Maslow and the Marketplace
There’s a reason the Founding Fathers chose the words “life, liberty, and the pursuit of happiness” and not “life, liberty, and a measurable, high ROI.” Chip Conley knows that reason: People aspire to self-actualization. In 2001, when he was nearly broke and seeking solace, Conley wandered into a bookstore. He had been the founder of Joie de Vivre Hospitality, a Bay Area hotel company he built from nothing and had run for 15 years. The bottom had fallen out of the travel industry after the dot-com bust, taking Joie de Vivre with it; and the 9/11 attacks, a war, the SARS outbreak, and general economic weakness had also helped bring the industry and Conley’s company to their knees.
That’s when he stumbled upon a copy of Abraham Maslow’s Toward a Psychology of Being. Maslow’s ideas sent Conley on a reading marathon of the business world’s legendary authors, where he discovered the extent of Maslow’s influence beyond psychology’s scholarly circles. This led Conley to write Peak: How Great Companies Get Their Mojo From Maslow, and synthesized the book’s central theme: that business success comes not just from meeting people’s needs –– it comes from knowing which needs to meet.
Bringing in Maslow
Maslow is the famed creator of the Hierarchy of Needs pyramid, which asserts that all people have certain fundamental needs and that they seek to meet those needs in a particular order. At the base of the pyramid are survival needs: food, water and sleep. The next need, a level higher, is physical safety; then comes social connections and belonging, then self-esteem. The final need –– the one that sits at the top of the pyramid and comes only after the others are met –– is self-actualization, a state in which a person is fulfilling his or her life’s calling.
This last need forms Peak’s main premise: that when companies help each of their three biggest stakeholder groups (customers, employees and investors) reach that “peak” state, they create evangelizing customers; loyal and inspired employees; and passionate, long-term investors. This, in turn, creates more profitable and sustainable companies. But “peaking” means going far beyond simply meeting the basic “survival” needs of these groups.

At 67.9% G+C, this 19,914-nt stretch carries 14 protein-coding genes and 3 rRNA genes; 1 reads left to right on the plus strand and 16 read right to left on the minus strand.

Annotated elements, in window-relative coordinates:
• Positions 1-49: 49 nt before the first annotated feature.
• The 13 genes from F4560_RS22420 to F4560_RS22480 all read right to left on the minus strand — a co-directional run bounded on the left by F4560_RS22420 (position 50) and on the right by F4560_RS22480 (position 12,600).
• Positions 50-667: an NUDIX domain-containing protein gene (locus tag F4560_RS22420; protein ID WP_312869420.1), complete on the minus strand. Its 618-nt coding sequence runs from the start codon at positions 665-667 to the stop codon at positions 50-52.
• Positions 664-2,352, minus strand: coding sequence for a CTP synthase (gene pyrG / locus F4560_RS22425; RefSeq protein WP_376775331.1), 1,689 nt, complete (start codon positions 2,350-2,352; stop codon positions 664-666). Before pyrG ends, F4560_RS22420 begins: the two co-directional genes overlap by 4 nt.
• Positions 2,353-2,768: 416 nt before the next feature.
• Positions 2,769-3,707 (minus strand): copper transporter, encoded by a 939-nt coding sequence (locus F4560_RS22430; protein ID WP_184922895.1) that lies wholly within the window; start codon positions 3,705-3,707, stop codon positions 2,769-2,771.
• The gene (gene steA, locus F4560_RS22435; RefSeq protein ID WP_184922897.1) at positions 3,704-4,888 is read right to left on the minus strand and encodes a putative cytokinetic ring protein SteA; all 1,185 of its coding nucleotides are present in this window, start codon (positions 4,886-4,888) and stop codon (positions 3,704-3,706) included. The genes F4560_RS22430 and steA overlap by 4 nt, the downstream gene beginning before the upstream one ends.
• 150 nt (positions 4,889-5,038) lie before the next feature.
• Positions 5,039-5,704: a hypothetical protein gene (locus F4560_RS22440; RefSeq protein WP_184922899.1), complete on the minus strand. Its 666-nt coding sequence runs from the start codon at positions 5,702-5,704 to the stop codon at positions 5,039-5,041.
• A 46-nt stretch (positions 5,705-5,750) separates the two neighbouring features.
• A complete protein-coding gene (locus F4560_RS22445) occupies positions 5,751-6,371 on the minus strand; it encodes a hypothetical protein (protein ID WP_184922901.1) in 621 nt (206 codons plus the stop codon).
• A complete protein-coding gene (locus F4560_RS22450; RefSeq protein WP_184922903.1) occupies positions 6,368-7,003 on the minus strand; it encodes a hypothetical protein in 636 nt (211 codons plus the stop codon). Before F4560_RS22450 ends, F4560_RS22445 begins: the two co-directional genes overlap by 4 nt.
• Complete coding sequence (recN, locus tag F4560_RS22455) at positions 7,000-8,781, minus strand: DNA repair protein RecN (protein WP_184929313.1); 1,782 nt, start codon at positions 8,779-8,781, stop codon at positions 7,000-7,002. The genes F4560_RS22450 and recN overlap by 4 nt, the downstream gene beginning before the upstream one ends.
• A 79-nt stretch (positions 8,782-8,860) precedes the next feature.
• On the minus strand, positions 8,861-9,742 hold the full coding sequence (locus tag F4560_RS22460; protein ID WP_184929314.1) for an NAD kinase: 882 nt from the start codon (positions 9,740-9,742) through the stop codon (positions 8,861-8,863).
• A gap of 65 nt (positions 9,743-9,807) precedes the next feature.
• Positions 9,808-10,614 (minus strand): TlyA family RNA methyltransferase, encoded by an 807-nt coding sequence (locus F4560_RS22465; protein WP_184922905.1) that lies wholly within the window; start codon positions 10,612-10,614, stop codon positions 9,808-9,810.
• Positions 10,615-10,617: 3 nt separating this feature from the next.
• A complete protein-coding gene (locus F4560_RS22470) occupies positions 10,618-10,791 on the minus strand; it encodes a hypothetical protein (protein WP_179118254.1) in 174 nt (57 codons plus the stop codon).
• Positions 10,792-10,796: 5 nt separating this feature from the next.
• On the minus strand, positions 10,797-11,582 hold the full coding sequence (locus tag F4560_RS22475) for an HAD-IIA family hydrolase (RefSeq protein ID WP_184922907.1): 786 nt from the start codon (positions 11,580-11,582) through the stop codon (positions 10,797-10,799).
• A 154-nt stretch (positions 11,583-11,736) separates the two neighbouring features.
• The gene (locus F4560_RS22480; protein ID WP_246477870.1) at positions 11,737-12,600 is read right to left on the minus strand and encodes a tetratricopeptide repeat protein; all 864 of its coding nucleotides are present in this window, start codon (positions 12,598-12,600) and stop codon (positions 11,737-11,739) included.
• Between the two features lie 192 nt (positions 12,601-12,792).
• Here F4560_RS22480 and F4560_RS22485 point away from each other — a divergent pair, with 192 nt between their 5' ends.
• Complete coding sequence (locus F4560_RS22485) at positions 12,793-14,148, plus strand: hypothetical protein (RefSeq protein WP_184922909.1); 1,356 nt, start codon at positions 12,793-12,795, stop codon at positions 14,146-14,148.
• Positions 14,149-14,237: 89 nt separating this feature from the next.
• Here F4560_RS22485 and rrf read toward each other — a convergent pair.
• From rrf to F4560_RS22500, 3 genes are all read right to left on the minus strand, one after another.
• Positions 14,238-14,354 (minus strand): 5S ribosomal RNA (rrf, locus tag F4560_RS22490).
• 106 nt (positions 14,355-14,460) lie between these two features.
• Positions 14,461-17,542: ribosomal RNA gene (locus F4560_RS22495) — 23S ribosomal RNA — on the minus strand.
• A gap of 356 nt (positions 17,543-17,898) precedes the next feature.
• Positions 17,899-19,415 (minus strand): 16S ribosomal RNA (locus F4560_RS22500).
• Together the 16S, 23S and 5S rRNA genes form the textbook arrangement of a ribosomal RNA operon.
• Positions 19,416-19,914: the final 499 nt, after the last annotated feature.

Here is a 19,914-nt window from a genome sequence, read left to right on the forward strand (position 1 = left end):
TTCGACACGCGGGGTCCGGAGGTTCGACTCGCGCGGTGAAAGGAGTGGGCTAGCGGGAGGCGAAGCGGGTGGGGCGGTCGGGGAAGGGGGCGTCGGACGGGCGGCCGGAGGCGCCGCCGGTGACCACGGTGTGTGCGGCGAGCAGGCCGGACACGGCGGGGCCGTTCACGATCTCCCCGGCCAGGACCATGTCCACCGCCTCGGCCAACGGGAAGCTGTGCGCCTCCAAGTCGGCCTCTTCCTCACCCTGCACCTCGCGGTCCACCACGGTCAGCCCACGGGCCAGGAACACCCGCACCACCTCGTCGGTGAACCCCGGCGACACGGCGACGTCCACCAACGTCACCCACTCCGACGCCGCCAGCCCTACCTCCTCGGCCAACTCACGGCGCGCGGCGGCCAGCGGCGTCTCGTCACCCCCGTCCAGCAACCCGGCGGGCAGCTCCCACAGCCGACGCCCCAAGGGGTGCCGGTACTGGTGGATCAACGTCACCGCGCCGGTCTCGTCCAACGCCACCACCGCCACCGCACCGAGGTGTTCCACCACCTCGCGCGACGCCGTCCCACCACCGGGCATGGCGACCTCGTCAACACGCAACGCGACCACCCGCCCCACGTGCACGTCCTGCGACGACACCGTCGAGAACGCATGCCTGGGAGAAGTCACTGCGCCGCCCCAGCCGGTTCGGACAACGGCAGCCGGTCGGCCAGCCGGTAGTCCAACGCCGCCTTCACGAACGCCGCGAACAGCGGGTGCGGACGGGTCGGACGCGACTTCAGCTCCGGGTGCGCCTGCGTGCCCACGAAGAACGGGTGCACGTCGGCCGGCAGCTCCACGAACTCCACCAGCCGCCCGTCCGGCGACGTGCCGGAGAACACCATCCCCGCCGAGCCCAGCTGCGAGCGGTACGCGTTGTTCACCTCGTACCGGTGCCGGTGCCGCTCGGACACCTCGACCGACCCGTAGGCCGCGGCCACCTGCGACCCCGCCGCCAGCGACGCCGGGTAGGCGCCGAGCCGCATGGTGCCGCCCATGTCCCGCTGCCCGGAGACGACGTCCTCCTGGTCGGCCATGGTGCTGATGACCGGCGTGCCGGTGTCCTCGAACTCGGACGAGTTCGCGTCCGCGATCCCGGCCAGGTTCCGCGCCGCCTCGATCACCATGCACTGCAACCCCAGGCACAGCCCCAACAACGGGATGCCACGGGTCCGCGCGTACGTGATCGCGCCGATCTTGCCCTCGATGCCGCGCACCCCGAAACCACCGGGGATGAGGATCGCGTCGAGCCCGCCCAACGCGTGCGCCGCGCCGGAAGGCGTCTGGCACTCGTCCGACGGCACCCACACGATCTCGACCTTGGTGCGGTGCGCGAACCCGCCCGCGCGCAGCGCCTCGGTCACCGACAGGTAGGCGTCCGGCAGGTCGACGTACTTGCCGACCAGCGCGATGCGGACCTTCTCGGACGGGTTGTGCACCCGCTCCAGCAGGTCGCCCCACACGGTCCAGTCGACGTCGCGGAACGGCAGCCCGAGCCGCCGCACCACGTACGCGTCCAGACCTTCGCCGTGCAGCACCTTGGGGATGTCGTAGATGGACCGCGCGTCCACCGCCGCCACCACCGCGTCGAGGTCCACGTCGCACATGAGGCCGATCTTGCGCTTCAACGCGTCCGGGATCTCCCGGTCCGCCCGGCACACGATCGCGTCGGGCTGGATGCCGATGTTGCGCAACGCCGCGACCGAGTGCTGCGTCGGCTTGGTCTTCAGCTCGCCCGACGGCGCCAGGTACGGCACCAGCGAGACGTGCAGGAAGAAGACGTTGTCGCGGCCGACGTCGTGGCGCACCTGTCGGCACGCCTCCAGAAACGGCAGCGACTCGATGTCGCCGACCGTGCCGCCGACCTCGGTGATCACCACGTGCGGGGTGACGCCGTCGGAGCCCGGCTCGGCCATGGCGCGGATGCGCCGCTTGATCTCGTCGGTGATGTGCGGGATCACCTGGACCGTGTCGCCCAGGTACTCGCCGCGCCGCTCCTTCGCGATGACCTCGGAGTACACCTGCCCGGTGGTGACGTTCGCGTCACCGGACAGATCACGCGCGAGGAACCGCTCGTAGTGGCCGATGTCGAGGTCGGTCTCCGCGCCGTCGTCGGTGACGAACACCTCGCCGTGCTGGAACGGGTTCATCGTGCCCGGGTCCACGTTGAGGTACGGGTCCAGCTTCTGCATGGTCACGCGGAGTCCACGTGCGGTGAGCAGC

The Great Pyramids
The problem is that most companies aren’t aware of the implications of Maslow’s hierarchy –– instead they focus on short-term financial performance and tangible results. So Conley’s message is largely about the functions and importance of his Maslow-inspired Relationship Truths –– three separate pyramids that represent the needs hierarchies of the three stakeholder groups.
In the Employee Pyramid, companies meet employees’ “survival” needs with compensation. After this comes the need for success, a need Conley says companies meet when they consciously recognize employees. Ultimately, however, it’s the top of the pyramid — inspiration –– that makes the most difference. Employees become inspired when they believe their work is a “calling” rather than a job or a career.
Fulfilling the “survival” needs on the Customer Pyramid is easy –– companies simply have to provide products and services that meet expectations. Although this is important, it doesn’t build loyalty. That only happens when companies fulfill customers’ desires, which are the emotional or intellectual needs above the tangible ones at the base of the pyramid. Customers “peak” when companies go further and meet their unrecognized needs.
“Transactional alignment” is at the base of the Investor Pyramid. The need is little more than agreement between the company and its investors about the technical specifications of the investment: the rate of return, liquidity strategy, cash needs, marketing strategy and metrics. This is the basis for trust between the parties, and it lays the foundation for the second level of the pyramid: confidence. Investor confidence happens when investors feel like they’re part of the community they’ve invested in. But investors really “peak” when they sense they’re “part of something big” or are helping a cause; only then do they attain a pride of ownership that generates long-term support rather than short-term performance pressure.
Few companies ascend all three of Conley’s pyramids, but the few that do are bound for greatness. Conley isn’t shy about saying the ascents are tough, but his own hell-and-back story proves that feeding the soul and feeding the pocketbook are often best done together.